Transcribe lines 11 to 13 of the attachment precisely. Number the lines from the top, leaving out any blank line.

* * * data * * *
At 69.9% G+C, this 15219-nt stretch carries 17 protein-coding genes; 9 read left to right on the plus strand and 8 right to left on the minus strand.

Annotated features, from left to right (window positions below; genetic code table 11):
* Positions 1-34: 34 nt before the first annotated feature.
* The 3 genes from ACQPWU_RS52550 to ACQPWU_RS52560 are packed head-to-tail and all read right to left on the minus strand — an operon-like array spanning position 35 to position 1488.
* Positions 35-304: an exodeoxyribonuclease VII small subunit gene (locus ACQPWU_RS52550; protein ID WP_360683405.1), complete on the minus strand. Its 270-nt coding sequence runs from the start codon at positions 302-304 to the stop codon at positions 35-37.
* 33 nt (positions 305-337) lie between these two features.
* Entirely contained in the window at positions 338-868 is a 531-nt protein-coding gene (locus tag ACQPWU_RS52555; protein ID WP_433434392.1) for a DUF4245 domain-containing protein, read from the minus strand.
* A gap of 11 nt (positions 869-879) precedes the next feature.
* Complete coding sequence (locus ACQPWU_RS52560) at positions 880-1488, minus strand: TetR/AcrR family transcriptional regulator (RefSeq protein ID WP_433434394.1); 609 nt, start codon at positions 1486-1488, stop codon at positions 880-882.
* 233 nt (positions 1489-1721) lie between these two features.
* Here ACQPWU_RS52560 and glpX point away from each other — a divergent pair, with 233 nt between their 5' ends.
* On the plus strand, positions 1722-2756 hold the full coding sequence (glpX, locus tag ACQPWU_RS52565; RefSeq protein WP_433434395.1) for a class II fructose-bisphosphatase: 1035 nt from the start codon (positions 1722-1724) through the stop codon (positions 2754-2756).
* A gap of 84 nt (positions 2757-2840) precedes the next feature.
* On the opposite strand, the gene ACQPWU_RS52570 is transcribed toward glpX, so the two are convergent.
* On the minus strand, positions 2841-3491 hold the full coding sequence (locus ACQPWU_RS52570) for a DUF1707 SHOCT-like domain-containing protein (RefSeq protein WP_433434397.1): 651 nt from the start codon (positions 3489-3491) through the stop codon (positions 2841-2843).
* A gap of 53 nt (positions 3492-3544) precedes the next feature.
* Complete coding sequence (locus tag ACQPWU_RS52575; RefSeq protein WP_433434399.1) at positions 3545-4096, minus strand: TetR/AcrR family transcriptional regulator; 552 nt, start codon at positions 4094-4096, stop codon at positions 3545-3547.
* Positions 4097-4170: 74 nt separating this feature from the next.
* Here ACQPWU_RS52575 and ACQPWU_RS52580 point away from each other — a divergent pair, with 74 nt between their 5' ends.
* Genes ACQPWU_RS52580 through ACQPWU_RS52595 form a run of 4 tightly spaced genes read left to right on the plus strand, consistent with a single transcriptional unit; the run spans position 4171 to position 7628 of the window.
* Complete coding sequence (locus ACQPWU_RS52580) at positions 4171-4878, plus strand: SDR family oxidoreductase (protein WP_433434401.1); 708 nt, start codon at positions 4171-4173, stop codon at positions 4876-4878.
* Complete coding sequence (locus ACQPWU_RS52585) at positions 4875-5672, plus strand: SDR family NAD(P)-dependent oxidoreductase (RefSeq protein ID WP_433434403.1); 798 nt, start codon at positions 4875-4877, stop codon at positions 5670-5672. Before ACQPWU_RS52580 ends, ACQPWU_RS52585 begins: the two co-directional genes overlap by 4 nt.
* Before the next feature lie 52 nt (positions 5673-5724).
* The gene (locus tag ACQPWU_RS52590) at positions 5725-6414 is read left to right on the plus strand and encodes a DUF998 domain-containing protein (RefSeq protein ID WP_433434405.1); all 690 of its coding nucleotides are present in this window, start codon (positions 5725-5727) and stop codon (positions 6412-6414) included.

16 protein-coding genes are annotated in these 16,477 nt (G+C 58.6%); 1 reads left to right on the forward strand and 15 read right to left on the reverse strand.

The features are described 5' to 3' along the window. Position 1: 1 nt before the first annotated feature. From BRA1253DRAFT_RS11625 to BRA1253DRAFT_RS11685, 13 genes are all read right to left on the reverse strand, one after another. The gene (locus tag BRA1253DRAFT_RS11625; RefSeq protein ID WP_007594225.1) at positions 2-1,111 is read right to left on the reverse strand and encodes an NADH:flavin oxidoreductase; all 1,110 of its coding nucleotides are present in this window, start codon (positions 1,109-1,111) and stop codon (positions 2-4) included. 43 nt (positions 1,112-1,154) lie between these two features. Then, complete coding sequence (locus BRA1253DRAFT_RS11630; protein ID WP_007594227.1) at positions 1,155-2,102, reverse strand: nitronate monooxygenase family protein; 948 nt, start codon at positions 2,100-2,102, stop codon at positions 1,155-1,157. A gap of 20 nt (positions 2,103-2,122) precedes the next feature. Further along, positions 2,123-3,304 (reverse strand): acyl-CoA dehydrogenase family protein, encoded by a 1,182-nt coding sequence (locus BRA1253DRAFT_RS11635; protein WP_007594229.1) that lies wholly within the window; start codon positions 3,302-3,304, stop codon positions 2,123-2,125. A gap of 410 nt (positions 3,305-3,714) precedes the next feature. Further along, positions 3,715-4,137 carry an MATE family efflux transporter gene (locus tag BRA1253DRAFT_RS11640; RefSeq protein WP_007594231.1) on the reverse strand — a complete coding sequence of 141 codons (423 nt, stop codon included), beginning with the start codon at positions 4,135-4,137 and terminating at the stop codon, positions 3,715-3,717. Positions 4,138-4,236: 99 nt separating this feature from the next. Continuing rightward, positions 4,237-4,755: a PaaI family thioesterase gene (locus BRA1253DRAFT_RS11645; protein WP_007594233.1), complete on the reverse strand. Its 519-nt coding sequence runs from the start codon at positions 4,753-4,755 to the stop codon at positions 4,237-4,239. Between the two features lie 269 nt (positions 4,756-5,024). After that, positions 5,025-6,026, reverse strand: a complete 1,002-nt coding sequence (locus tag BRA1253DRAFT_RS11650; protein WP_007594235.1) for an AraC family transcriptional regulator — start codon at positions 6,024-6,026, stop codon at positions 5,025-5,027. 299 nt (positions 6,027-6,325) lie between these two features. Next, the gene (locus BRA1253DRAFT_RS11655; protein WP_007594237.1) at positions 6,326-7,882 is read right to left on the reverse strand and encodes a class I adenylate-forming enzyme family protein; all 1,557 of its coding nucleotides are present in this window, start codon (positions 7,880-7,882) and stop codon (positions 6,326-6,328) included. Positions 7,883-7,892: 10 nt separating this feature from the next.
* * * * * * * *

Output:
* Here ACQPWU_RS52560 and glpX point away from each other — a divergent pair, with 233 nt between their 5' ends.
* On the plus strand, positions 1722-2756 hold the full coding sequence (glpX, locus tag ACQPWU_RS52565; RefSeq protein WP_433434395.1) for a class II fructose-bisphosphatase: 1035 nt from the start codon (positions 1722-1724) through the stop codon (positions 2754-2756).
* A gap of 84 nt (positions 2757-2840) precedes the next feature.